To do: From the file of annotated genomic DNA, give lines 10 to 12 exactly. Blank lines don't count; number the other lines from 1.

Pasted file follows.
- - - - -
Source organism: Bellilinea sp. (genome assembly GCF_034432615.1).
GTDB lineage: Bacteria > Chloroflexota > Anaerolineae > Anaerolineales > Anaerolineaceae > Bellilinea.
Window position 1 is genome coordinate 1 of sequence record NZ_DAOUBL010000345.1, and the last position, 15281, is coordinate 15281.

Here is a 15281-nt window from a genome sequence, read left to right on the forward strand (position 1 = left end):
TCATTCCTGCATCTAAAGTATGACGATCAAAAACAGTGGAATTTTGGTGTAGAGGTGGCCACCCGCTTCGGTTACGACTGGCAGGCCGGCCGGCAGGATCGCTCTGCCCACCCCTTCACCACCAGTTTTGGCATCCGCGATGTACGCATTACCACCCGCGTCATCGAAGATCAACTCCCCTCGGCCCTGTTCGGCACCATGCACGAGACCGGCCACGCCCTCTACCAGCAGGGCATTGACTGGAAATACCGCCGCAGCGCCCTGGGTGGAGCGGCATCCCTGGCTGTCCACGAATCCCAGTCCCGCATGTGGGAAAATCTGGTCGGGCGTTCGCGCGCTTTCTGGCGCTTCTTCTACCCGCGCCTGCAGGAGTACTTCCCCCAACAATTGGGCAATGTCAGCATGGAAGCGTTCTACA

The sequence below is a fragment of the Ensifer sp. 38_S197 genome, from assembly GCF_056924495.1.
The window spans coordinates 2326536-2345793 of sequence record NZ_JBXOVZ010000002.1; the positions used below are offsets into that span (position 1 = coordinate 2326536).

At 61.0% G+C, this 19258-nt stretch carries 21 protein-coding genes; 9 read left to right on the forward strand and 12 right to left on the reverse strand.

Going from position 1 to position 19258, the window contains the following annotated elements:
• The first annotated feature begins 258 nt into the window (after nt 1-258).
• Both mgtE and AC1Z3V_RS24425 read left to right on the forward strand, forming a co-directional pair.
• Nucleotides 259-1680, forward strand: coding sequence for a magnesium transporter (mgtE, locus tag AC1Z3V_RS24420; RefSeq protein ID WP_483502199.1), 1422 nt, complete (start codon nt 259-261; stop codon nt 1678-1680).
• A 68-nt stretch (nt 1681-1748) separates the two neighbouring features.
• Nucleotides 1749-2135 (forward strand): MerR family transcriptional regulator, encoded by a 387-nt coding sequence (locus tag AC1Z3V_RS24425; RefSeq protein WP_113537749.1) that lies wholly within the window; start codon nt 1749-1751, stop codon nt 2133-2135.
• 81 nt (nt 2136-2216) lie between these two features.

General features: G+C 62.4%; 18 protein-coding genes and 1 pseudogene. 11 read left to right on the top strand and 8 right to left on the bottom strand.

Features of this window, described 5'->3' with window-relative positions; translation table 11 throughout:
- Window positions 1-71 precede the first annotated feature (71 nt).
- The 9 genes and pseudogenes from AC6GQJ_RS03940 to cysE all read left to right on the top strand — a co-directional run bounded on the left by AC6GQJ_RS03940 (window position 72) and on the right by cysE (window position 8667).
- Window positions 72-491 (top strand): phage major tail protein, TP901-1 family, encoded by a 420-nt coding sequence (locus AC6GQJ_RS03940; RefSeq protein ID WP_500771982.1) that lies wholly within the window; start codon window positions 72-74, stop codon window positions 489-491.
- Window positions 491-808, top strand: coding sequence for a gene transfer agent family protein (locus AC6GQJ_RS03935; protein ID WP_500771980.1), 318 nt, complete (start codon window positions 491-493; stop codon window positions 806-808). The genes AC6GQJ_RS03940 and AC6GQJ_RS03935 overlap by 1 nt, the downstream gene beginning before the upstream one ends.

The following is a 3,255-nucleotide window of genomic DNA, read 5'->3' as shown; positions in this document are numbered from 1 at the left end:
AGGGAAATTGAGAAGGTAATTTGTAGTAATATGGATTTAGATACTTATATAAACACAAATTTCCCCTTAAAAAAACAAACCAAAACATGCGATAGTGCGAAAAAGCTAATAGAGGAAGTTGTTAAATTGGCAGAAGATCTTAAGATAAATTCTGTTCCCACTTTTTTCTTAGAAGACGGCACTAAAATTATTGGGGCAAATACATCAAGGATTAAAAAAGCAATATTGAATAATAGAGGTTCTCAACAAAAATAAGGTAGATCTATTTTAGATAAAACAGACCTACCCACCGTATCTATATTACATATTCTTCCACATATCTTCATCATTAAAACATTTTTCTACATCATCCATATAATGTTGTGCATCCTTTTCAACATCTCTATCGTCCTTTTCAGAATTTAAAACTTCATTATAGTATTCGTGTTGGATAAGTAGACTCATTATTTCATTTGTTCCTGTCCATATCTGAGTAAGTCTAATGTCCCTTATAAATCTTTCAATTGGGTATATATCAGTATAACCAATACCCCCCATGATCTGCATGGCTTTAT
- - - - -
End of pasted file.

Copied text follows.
• The first annotated feature begins 258 nt into the window (after nt 1-258).
• Both mgtE and AC1Z3V_RS24425 read left to right on the forward strand, forming a co-directional pair.
• Nucleotides 259-1680, forward strand: coding sequence for a magnesium transporter (mgtE, locus tag AC1Z3V_RS24420; RefSeq protein ID WP_483502199.1), 1422 nt, complete (start codon nt 259-261; stop codon nt 1678-1680).